2. Examining information about people’s bodies or sensitive information such as their sexuality or psychological profile may require additional ethical considerations or constraints. For example, research that involves images of people’s faces and information about their sexual orientation should require more robust ethical deliberation (for a more in-depth discussion of this issue, see Sweeney, 2017). Likewise, detailed psychological profiles gathered online for legitimate psychological research can be abused by nefarious political actors in attempts to prey on people’s fears and shortcut rational deliberation and decision-making. 
  3. These previous two conclusions lead to the need for what I term information justice, a robust framework for the use of digital data and information from social media in both scientific and applied contexts. Existing ethics guidelines for research and legal and normative constraints on the use of these forms of information have not adapted concerns for privacy, anonymity, informed consent, and autonomy of persons to emergent digital contexts. 

Some Implications

When the Dobbs v. Jackson decision was released, abortion became illegal in at least 13 states (Jiménez, 2022). So-called trigger laws came into effect that encourage the surveillance and scrutinization of people’s bodies and healthcare decisions, often relying on their personal digital traces. For example, a mother’s private messages sent to her daughter via Facebook Messenger have been turned over to law enforcement in a felony case in Nebraska (Zuckerman, 2022). Other concerns have been raised about the possible use of data from search engines, period tracking apps, digital payment platforms, telemedicine, and mobile location data as evidence in the criminalization of people’s attempts to access abortions (e.g. Tolentino, 2022)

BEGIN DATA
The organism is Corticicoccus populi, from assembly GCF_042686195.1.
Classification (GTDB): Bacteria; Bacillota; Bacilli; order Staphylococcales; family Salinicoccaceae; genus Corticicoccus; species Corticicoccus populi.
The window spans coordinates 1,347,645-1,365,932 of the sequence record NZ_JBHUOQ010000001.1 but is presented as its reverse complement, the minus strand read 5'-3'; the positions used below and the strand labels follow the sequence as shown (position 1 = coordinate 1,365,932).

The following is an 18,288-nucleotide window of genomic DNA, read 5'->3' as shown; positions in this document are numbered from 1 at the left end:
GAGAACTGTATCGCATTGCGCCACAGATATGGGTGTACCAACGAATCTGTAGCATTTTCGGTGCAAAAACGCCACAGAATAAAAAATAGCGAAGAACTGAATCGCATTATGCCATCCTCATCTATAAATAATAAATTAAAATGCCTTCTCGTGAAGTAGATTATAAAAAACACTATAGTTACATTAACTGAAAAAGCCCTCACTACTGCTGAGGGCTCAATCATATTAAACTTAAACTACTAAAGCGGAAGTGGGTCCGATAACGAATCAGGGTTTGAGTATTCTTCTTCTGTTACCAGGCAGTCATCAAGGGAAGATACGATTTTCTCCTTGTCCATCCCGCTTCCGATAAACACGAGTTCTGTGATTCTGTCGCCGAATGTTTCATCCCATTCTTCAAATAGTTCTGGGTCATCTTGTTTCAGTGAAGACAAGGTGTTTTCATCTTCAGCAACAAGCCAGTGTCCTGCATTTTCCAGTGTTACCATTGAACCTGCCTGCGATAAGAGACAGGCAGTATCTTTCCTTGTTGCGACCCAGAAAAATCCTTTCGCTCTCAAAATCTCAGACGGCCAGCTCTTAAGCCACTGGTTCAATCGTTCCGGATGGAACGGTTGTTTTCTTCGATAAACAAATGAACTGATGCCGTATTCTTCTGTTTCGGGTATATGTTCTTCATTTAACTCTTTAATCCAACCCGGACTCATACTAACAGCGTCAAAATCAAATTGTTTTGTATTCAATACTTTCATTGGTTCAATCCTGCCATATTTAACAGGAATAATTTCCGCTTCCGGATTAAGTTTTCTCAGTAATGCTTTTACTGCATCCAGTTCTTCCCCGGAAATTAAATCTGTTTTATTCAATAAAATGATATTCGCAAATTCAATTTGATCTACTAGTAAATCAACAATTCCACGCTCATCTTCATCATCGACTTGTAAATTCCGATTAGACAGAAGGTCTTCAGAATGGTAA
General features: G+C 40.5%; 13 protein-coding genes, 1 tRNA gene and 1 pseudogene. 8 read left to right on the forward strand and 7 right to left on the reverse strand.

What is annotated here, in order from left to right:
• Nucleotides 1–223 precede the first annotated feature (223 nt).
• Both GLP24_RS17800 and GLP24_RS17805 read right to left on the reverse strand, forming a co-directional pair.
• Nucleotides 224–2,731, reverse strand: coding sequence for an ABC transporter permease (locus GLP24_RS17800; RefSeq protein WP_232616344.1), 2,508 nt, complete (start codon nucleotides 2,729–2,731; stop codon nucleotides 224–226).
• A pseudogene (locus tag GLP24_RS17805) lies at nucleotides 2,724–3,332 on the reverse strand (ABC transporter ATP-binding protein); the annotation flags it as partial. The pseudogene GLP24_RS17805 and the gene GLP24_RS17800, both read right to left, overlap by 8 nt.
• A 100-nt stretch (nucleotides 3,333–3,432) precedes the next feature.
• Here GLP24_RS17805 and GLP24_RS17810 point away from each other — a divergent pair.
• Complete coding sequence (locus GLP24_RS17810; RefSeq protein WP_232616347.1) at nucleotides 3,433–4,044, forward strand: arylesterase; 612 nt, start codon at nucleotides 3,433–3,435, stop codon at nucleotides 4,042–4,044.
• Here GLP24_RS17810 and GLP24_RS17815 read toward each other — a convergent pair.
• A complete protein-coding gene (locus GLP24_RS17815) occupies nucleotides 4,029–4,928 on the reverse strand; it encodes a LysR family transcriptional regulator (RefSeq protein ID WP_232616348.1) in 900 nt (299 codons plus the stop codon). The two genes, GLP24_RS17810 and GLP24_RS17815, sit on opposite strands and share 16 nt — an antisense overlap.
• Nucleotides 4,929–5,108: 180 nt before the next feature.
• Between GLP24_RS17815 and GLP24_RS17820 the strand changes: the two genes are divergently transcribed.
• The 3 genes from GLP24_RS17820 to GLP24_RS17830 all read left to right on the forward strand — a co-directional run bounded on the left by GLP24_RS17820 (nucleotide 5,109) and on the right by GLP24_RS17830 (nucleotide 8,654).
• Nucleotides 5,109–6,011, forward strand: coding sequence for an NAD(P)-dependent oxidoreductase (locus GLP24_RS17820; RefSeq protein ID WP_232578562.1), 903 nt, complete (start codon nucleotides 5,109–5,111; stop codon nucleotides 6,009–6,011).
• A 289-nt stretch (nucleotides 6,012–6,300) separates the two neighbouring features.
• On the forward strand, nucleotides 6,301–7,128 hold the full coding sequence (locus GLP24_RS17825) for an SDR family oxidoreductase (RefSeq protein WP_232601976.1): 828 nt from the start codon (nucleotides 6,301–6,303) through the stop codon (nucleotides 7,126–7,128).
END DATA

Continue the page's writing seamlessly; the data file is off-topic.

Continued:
Part of what the new landscape post-Dobbs v. Jackson highlights is how the field of media psychology and technology is not only increasingly central to the concerns of almost all other areas of psychology but also how it is increasingly crucial for understanding and navigating contemporary society. Our social environment grows to be more media-saturated every day, and attacks on democracy, autonomy, privacy, and social justice continue to increase. The field of media psychology and technology has a responsibility to utilize our unique perspective and insights to fight for information justice and produce more ethical and humane uses of media and technology. 


Jiménez, J. (2022, June 24). What are trigger laws? And which states have them? The New York Times. 

Sweeney, P. (2017). Images of Faces Gleaned from Social Media in Social Psychological Research on Sexual Orientation. In M. Zimmer & K. Kinder-Kurlanda (Eds.), Internet Research Ethics for the Social Age: New Challenges, Cases, and Contexts (pp. 287–292). Peter Lang.

Tolentino, J. (2022, June 24). We’re Not Going Back to the Time Before Roe. We’re Going Somewhere Worse. The New Yorker.

Zuckerman, E. (2022, September 8). How a private message gets you sent to prison. Prospect Magazine.

(Editors’ Note: Patrick Sweeney received the 2022 Student Dissertation in Media Psychology & Technology Award of the APA Society for Media Psychology and Technology for his outstanding dissertation on Information Justice: The Histories and Futures of Technology and Social Categories)